> I've been looking for information on Open Water Cycling boats… 1. It looks like you've got lots of real world time with the Cadence. I was wondering if you could give me some advice/input on the boat as a user? Sure, I'd be happy to. 2. Is the Cadence capable of extended trips and cruising? (It isn't uncommon for me to do 10 miles a day in my kayak on a lazy day, I often do that for multiple days making 1-3 week trips on my boat) Given my commitments and time available, the longest trip I have taken in my Cadence on open water (Puget Sound) was around 26.5 miles. No speed records were attempted, no racing other boats, just cruising between a couple of islands and the mainland. Actual pedaling time was about 5 hours. I have considered going on longer trips, carrying camping gear, etc., but those trips seem to be put off each year until the next year. :-( 3. Does the Cadence have a decent cruise speed (akin to a sea kayak would be fine)? There is no question that you would be faster in the Cadence. Typical long term cruise speed in the Cadence is 5 to 6 mph. 4. Can the Cadence carry at least myself and another? Carrying three is preferred. This is not really recommended, though I have carried two children by sitting one in each cargo compartment. I've even done a race with an 8 year old in the rear hatch, ending up with a fairly decent time, too. 5. Can the Cadence carry a backpack with gear? If you can fit it in the hatch or lash it to the deck, sure! Otherwise, the front hatch is large enough to pass a 20+ lb. propane tank with room to spare, and both cargo compartments have loads of space. 6. I was wondering what you could tell me about the boat, cruising, wave handling, stability, etc... The boat is a little heavier (at 80 pounds) than many kayaks. Still, with the spade rudder and prop thrust it is very maneuverable and can be handled with one hand on the controls - or no handed. It helps to have a bit of a sense of balance to keep yourself sitting upright when the boat is rocked from side to side. This is unlike a kayak where you use your paddle against the water on the downhill side of the boat to brace yourself. Otherwise, it takes very little skill to handle. Heading your bow into a big wave you may get some water traveling over the deck and into the cockpit. The speed bailer will quickly drain it out so long as your speed exceeds 3 mph. Hitting a non-breaking wave broadside is normally a dry experience as you lean into the wave and the boat bobs up along the surface. If you have a great sense of balance, then you can even try surfing. This can be done with the stern at 45 degrees (+/-) to the direction of the wave and pedaling madly down its front. This is good for adrenaline rushes. :-) 7. How durable is the boat? It is a fiberglass boat with a gel coat outer layer. It can be scratched, gouged, etc., so you need to take the same sort of care as you would with a fiberglass kayak. It is good to wash off the salt water after a cruise on the ocean. It is also good to lubricate the chain once in a while. 8. What depth of water is required for the boat? The depth required is about 10 to 12 inches. 9. What are your thoughts regarding the Cadence? I am pretty happy with my Cadence. Any other questions? :-) Ok, ok - I know pretty much the pluses and minuses about all the pedal boats on the market, and have an opinion about each. The Cadence does a pretty good job of fulfilling most of my performance boating requirements. I like to take photos, not worry much about the weather or about getting wet, take along extra stuff (cooler, stove, etc.) once in a while, be able to use it as a swimming platform, and be very low in maintenance. Ok, so this boat is a higher maintenance beast than the Escapade and if you use it for a swim platform then you had better make sure that everything in the cockpit is lashed down in case you flip the boat. You can get wet much more readily in the Cadence. Still, this boat really moves on the water. It is easily carried on a car top carrier, loaded, unloaded, launched and beached just about anywhere that you could launch a sea kayak. I use a couple of foam pads on the seat, and they have proven to be comfortable for excursions of many hours. If you look at some of my stories about my Boating Cruises, you might be able to get a picture of some of the things I've done with my boat over the past several years. 10. I noticed on your site a photo of your Cadence's prop with some nasty looking weeds. Do you find the weeds cause problems with the prop frequently? I suppose that one could avoid the weedy areas, but part of what I love about boating is the freedom to go where you want to.... Weeds have not really been much of a problem, except in *really* weedy areas. Mercer Slough is something of a water garden, and I would not recommend having any propeller driven craft travel down it. Still, I have done this in my Cadence, reaching the head where the depth was merely 8 inches or so. Generally the act of reversing the direction of the pedals normally is enough to loosen and cut the weeds using the weed cutter. If one cycle doesn't do it, then repeat as needed. Weeds generally just slow down the boat from very fast to moderately fast - unless the prop becomes encased in a ball of weeds. Regardless, with the weed cutter in place and adjusted properly, it has removed all the weeds I have ever encountered. It did a pretty good job against a plastic grocery bag, too!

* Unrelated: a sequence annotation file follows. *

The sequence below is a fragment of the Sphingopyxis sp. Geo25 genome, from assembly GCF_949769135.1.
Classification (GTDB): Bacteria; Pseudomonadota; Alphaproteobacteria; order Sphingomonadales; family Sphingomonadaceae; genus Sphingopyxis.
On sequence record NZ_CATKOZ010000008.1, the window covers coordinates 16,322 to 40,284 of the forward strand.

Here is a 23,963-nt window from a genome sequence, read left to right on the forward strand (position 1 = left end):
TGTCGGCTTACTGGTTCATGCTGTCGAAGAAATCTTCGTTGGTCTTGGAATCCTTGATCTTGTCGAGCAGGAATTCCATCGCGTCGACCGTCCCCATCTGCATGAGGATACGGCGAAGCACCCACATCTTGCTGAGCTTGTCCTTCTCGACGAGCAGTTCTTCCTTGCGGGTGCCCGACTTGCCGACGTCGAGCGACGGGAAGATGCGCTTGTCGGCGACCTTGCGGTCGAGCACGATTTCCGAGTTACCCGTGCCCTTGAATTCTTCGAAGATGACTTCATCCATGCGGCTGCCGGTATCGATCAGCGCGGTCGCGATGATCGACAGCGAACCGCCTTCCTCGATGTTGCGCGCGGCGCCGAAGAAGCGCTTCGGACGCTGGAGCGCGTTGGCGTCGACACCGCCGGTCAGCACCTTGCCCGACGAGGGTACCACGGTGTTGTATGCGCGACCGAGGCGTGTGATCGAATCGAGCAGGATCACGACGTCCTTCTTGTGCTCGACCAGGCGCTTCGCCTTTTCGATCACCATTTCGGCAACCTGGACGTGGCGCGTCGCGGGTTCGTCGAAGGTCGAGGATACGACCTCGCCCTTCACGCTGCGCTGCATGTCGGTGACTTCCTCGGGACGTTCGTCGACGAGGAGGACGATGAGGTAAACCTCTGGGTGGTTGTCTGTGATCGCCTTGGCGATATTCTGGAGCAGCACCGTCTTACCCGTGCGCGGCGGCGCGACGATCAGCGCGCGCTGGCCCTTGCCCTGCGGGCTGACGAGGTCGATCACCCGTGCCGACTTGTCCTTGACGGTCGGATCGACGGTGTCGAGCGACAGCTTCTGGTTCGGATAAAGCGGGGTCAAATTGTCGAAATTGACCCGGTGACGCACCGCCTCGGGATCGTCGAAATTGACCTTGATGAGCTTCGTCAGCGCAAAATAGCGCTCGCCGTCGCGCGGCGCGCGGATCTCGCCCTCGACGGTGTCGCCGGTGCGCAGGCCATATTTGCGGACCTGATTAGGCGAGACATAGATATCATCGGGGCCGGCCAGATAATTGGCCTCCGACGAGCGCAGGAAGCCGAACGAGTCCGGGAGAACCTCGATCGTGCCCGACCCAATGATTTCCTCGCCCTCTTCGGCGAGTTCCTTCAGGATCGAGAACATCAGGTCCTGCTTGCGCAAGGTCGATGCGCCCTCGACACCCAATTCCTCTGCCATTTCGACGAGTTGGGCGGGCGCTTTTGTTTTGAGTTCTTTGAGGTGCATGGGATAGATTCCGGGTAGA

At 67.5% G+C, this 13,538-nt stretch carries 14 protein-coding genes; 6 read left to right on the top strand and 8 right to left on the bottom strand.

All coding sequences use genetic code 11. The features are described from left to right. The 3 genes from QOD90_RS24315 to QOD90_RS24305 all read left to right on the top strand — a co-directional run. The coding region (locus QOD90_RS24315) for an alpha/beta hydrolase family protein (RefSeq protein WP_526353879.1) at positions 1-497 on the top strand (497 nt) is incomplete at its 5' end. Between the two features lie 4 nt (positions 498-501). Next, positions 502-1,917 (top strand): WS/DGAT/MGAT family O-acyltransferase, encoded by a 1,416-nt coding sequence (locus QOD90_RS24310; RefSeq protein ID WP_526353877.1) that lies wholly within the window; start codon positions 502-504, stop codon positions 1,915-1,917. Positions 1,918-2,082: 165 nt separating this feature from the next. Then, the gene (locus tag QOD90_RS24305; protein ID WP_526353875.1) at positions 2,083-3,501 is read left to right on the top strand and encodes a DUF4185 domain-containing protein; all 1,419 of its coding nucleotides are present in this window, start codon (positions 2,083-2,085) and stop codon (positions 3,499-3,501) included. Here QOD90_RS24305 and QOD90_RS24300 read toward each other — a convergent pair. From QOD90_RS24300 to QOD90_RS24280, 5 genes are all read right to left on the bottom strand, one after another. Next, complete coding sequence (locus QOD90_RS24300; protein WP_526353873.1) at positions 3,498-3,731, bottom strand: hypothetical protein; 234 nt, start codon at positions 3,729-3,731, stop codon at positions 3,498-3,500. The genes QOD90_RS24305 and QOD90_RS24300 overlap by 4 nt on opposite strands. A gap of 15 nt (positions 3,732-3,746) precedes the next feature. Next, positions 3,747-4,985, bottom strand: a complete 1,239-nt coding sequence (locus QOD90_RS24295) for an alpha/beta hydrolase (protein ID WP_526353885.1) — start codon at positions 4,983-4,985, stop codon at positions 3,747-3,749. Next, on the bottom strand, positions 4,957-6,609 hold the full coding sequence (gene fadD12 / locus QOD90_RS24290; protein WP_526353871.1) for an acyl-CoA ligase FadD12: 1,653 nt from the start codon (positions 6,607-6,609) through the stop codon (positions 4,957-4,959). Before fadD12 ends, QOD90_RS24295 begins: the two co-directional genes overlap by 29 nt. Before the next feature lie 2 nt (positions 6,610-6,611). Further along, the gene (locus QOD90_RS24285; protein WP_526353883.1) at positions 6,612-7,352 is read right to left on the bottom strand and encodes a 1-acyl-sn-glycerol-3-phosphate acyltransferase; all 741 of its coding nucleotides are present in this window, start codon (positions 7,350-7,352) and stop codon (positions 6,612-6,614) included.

Return to my boating page
Return to my home page
Last updated October 3, 2005 by webmaster firstname.lastname@example.org